OSX Account Security Question

timnosenzo

macrumors 6502a
Original poster
Jun 21, 2004
888
0
ct, us
Quick question... I am going to be leaving my MacBook with my local Apple store for a few days while it gets some warranty work done. Instead of giving them my account password (and essentially giving them the keys to my life), I thought it would make sense to create a guest account with admin access and leave them with that.

So if I just give them access to the guest account, is there anyway for them to still able able to access my account? I know they could reset my password (at least I would know that they did that)--is there anyway for me to block that level of control for them?

FWIW, I'm just having the screen replaced, so they shouldn't have to be messing around with the OS much.

Thanks for the help!
Tim
 

XheartcoreboyX

macrumors 6502a
Jul 3, 2007
753
0
Why dont you just politely tell them not to see or mess with your files cause they are very personal??!!

im so sure they would take your word.
 

MisterMe

macrumors G4
Jul 17, 2002
10,650
28
USA
... Instead of giving them my account password (and essentially giving them the keys to my life), I thought it would make sense to create a guest account with admin access and leave them with that.

...
Creating a guest account for the technician is a complete and total waste of time. If he wants to steal your "life," then all he has to do is to use a System Restore disk for your model computer to change your password to anything he wants or remove it all together:rolleyes:
 

bankshot

macrumors 65816
Jan 23, 2003
1,259
74
Southern California
So if I just give them access to the guest account, is there anyway for them to still able able to access my account?
Yes, unless you used FileVault. If they have admin access (and I believe they do ask for it), they can access everything that isn't encrypted.

If it's very important to you, you have two choices:

1. Make a complete backup and wipe your account off the machine entirely. I've done this in the past when sending computers in for repair.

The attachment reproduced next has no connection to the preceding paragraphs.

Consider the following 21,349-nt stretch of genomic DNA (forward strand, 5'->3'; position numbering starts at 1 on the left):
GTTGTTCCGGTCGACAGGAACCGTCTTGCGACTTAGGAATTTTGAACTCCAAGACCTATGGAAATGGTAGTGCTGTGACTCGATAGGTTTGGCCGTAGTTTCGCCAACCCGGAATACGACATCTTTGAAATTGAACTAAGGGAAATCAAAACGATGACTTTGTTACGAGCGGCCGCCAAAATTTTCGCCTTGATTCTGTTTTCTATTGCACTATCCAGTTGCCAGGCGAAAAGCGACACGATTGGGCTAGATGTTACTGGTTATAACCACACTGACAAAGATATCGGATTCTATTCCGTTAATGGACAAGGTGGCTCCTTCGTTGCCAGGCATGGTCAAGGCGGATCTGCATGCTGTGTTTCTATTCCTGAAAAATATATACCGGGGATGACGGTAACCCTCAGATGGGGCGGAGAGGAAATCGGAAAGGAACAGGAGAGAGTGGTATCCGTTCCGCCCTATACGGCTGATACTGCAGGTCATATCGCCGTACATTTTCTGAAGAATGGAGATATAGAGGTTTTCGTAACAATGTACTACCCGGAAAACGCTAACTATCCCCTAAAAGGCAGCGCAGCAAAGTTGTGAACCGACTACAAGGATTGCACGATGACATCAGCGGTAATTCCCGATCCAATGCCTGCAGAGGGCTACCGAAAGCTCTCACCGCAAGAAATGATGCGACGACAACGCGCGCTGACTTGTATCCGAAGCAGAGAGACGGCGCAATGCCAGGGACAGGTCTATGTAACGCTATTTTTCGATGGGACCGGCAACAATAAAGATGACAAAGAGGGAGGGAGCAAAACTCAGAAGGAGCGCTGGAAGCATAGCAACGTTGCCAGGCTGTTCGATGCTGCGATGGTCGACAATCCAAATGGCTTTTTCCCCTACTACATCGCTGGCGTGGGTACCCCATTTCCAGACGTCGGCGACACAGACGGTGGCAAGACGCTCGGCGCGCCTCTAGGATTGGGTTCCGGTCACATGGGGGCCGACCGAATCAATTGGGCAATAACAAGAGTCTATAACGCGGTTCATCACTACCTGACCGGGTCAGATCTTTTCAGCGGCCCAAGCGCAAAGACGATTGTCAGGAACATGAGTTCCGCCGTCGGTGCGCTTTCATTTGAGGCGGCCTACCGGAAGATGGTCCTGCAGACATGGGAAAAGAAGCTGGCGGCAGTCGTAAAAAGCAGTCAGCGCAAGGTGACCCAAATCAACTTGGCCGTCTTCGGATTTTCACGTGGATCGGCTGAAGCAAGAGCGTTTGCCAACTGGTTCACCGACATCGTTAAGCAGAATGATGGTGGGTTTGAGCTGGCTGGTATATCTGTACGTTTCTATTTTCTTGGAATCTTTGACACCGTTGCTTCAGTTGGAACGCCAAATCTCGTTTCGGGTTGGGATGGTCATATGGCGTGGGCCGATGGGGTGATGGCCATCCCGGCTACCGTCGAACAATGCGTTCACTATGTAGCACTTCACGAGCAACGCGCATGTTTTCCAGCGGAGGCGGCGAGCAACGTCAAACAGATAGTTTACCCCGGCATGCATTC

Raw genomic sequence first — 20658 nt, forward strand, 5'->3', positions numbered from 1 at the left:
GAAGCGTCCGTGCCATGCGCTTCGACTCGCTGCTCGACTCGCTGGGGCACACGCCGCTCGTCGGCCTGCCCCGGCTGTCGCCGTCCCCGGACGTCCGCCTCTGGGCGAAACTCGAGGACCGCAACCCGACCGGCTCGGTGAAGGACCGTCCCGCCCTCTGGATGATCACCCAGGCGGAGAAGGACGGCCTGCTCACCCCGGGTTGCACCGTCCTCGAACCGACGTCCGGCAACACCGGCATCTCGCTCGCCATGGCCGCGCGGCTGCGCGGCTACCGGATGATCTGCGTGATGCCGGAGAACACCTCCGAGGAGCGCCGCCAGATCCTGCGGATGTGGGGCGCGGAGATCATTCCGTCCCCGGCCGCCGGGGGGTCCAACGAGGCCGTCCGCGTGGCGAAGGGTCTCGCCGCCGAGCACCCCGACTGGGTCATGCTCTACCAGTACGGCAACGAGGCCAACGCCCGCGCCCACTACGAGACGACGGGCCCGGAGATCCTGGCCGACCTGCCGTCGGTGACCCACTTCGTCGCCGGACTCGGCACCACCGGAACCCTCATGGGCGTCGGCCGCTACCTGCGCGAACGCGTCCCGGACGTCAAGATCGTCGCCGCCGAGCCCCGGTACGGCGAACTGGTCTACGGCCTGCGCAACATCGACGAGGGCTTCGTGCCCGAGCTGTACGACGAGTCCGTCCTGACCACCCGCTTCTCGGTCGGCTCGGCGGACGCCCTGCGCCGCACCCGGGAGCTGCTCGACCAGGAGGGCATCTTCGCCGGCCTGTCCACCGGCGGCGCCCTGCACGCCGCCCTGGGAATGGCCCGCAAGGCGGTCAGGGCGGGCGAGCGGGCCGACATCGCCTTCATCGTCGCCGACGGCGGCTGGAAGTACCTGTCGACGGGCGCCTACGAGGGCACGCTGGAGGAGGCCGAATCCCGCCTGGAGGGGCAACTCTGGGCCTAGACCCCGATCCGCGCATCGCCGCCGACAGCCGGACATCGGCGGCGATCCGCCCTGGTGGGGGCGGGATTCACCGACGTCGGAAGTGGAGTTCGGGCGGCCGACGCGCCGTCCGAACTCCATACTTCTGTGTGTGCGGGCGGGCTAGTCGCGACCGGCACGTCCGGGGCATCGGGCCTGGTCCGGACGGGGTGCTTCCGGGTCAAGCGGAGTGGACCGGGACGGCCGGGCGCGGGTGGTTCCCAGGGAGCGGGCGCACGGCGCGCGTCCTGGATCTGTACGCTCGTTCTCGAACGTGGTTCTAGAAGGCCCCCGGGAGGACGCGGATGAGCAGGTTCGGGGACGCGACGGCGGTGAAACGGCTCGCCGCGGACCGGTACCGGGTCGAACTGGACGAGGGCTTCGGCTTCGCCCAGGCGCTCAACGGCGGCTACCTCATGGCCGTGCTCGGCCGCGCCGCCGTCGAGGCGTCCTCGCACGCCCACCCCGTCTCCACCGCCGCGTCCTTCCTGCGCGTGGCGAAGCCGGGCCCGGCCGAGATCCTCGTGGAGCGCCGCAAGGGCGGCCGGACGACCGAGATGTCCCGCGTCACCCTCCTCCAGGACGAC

2. Use FileVault.
 

kolax

macrumors G3
Mar 20, 2007
9,186
115
I'd make a Guest account with limited access - what else do they need to do when they replace the screen? Change resolution, maybe run a test program but they won't need anything else.

Why dont you just politely tell them not to see or mess with your files cause they are very personal??!!

im so sure they would take your word.
Haha - no chance. I've dealt with computers that have been returned by customers and been amazed that they didn't even bother to delete their data.

Don't trust anybody with your stuff. That's as stupid as writing your name and address on a suitcase incase it gets lost - giving baggage handlers at the Airport a possible empty home to rob. Not paranoia, just being wise.
 

MisterMe

macrumors G4
Jul 17, 2002
10,650
28
USA
...

Don't trust anybody with your stuff. That's as stupid as writing your name and address on a suitcase incase it gets lost - giving baggage handlers at the Airport a possible empty home to rob. Not paranoia, just being wise.
If you routinely take your computer to the shop while it is user-accessible and have the time to establish new accounts, then fine. However, most people take their compuers in for repairs when they are broken. In that event, deleting files may not be an option.
 

kolax

macrumors G3
Mar 20, 2007
9,186
115
If you routinely take your computer to the shop while it is user-accessible and have the time to establish new accounts, then fine. However, most people take their compuers in for repairs when they are broken. In that event, deleting files may not be an option.
Where did I mention deleting files exactly...?

I was promoting the use of a Guest account (as stated by a previous poster). But might be an idea to make a Guest account right now incase it is required in the future..;)
 

xUKHCx

Administrator emeritus
Jan 15, 2006
12,587
6
The Kop
They always ask for an admin account which means they can quick and very easily get into your files just by changing permissions of your home directory.

You would have no idea that they did that because they could easily revert the permissions back.

It is really a trivial task for anyone let alone an apple "genius".

I put all my files in an encrypted disk image which has a separate and very strong password.

And of course back it up before hand. They could easily lose all of your data. Don't learn the hard way.
 

timnosenzo

macrumors 6502a
Original poster
Jun 21, 2004
888
0
ct, us
Thanks for the replies, all. xUKHCx is right... with admin access I can just change the privileges on another users folder and look through it. Forgot about that..

FileVault requires a TON of disc space though, right? My home folder is 67 GB's, and I only have 12 GB's or so free on my HD. If I recall correctly, I can't activate FileVault, right?

Thanks
Tim
 

xUKHCx

Administrator emeritus
Jan 15, 2006
12,587
6
The Kop
Thanks for the replies, all. xUKHCx is right... with admin access I can just change the privileges on another users folder and look through it. Forgot about that..

FileVault requires a TON of disc space though, right? My home folder is 67 GB's, and I only have 12 GB's or so free on my HD. If I recall correctly, I can't activate FileVault, right?

Thanks
Tim
From all accounts Filevault is way too much trouble and dangerous that I would never advise going down that route. Just create some encrypted disk images to dump your files into and then you can move them back out once it has come back. I've said it before but will say it again, backup for files before sending it in, even though they are replacing the screen they could reinstall/drop your laptop and your data is definitly worth the cost of a couple dvds or 15.